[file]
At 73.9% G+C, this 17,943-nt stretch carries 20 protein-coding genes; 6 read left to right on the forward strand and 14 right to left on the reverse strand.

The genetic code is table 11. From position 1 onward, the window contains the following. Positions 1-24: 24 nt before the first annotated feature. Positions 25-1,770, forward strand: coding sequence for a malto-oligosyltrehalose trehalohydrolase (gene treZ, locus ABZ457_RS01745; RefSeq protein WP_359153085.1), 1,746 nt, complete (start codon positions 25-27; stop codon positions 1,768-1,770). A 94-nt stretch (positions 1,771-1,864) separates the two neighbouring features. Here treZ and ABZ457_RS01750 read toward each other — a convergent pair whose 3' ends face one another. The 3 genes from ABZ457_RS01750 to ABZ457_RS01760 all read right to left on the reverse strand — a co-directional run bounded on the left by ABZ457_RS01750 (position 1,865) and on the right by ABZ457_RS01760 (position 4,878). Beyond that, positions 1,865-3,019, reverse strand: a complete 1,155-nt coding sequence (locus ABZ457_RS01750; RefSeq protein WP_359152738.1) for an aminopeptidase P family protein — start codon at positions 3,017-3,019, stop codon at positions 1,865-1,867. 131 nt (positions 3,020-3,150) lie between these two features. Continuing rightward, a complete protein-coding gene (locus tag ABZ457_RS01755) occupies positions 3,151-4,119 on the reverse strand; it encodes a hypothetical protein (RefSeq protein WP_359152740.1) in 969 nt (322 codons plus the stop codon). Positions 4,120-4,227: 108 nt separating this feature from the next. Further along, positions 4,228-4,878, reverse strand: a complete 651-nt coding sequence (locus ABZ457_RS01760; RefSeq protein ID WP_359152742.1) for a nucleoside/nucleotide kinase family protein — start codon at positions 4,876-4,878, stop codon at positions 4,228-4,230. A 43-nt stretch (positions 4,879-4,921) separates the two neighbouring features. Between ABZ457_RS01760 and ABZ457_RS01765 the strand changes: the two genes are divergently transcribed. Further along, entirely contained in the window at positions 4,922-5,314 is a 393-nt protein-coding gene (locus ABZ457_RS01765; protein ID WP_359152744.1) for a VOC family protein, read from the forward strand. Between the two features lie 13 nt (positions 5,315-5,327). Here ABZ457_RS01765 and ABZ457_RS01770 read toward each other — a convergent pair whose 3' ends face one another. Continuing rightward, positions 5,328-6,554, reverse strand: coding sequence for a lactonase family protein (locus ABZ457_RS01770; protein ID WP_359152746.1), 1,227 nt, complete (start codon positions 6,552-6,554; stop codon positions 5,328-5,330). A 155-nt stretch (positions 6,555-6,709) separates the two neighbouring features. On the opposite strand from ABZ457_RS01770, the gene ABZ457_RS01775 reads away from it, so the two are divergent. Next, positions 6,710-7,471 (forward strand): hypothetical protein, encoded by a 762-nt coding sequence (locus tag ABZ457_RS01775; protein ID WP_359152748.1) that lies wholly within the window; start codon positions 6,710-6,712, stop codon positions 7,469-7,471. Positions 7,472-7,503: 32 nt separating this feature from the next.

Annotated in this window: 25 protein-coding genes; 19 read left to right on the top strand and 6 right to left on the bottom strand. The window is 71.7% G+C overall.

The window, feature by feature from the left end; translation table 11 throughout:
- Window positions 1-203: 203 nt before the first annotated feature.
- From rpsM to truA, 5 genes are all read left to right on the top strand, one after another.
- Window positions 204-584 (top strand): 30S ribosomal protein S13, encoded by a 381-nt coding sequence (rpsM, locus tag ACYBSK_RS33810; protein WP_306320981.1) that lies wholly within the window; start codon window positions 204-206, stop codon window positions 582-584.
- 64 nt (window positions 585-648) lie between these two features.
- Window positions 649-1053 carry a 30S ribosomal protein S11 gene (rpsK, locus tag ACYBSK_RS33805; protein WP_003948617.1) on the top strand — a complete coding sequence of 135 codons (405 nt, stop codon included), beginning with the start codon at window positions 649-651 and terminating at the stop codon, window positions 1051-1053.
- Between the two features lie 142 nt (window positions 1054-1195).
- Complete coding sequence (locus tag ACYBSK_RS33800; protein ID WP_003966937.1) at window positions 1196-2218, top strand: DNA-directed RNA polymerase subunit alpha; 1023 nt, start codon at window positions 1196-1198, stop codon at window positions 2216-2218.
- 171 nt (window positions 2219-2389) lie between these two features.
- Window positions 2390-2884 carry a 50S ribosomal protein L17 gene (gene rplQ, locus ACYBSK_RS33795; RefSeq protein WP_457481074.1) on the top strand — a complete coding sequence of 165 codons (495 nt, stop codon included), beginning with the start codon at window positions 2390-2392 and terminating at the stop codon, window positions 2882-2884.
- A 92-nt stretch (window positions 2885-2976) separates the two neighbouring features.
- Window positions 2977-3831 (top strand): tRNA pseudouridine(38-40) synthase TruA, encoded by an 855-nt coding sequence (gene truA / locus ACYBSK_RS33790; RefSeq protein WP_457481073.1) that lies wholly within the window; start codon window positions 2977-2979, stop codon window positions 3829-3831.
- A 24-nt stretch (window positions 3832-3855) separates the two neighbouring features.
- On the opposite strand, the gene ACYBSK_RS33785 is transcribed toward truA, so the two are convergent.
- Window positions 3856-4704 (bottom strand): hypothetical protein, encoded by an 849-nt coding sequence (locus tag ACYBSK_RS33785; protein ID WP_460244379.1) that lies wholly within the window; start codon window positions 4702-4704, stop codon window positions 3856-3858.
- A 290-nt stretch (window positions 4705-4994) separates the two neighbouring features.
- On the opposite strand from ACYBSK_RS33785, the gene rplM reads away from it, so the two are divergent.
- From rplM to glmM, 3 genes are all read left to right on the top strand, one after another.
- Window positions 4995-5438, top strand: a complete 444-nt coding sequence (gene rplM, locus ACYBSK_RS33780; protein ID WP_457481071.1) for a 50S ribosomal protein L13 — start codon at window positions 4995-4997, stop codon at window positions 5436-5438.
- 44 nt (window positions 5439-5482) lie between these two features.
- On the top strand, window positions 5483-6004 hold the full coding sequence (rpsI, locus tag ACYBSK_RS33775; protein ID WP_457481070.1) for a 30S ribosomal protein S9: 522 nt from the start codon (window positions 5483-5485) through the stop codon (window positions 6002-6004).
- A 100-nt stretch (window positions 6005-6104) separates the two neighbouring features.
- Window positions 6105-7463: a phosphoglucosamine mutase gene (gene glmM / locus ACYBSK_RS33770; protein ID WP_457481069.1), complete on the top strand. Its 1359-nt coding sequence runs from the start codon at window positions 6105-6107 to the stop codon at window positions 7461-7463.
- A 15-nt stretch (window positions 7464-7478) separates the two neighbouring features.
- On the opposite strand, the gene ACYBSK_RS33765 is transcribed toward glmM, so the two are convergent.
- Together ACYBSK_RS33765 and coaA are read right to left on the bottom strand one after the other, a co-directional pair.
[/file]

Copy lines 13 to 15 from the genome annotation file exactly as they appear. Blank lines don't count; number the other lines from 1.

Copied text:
- Window positions 2390-2884 carry a 50S ribosomal protein L17 gene (gene rplQ, locus ACYBSK_RS33795; RefSeq protein WP_457481074.1) on the top strand — a complete coding sequence of 165 codons (495 nt, stop codon included), beginning with the start codon at window positions 2390-2392 and terminating at the stop codon, window positions 2882-2884.
- A 92-nt stretch (window positions 2885-2976) separates the two neighbouring features.
- Window positions 2977-3831 (top strand): tRNA pseudouridine(38-40) synthase TruA, encoded by an 855-nt coding sequence (gene truA / locus ACYBSK_RS33790; RefSeq protein WP_457481073.1) that lies wholly within the window; start codon window positions 2977-2979, stop codon window positions 3829-3831.